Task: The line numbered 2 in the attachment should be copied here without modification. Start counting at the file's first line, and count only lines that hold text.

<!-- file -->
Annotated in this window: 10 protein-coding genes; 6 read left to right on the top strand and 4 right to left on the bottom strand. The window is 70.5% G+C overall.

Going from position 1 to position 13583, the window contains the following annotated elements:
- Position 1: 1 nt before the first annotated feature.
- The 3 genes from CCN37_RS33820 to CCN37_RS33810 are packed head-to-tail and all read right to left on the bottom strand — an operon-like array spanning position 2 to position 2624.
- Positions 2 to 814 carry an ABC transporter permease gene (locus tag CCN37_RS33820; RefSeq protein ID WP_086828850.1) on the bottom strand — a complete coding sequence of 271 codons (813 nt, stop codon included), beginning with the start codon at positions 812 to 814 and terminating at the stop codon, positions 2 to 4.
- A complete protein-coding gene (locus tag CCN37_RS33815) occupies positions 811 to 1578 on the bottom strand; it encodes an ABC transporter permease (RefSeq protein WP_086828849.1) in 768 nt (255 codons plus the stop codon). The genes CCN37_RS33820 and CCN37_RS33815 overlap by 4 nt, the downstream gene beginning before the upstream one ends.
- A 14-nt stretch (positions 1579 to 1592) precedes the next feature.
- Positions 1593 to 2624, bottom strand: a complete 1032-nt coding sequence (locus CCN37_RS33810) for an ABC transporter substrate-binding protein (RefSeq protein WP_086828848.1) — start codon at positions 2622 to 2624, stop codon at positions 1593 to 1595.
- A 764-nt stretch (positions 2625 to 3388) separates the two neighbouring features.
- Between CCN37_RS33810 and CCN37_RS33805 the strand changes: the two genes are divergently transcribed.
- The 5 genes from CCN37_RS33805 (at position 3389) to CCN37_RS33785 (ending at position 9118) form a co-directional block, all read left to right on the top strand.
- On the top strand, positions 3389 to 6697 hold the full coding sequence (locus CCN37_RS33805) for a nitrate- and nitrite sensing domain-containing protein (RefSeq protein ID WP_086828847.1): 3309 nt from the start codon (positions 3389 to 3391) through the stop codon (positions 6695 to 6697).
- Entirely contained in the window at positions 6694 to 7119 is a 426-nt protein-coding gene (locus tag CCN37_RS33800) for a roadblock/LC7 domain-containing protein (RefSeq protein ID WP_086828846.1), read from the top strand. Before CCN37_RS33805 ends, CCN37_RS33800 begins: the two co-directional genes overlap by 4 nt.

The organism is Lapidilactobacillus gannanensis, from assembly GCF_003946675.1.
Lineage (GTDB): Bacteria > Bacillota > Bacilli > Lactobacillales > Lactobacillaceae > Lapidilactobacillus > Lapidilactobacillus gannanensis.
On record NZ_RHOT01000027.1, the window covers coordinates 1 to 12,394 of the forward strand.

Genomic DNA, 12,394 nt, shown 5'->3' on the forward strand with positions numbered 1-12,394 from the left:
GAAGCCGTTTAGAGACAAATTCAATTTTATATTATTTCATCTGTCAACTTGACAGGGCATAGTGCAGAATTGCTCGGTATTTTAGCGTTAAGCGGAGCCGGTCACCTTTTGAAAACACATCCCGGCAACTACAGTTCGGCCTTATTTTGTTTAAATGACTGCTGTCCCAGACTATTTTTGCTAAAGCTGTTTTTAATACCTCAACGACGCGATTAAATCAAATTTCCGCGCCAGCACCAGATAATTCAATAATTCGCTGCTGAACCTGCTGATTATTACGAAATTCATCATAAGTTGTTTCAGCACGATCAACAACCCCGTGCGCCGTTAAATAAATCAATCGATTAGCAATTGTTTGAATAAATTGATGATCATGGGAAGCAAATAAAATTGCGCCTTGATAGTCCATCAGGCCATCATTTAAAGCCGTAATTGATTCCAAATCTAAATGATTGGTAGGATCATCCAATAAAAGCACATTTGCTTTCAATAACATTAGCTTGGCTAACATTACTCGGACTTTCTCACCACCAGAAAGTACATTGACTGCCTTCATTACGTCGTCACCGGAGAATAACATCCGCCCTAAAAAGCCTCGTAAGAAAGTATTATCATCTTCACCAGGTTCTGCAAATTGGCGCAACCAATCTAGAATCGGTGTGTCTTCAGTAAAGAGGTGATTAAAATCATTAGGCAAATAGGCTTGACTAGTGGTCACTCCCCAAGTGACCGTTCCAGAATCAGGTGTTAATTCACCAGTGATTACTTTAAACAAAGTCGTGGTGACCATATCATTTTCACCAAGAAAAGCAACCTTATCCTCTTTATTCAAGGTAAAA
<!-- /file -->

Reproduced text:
Going from position 1 to position 13583, the window contains the following annotated elements: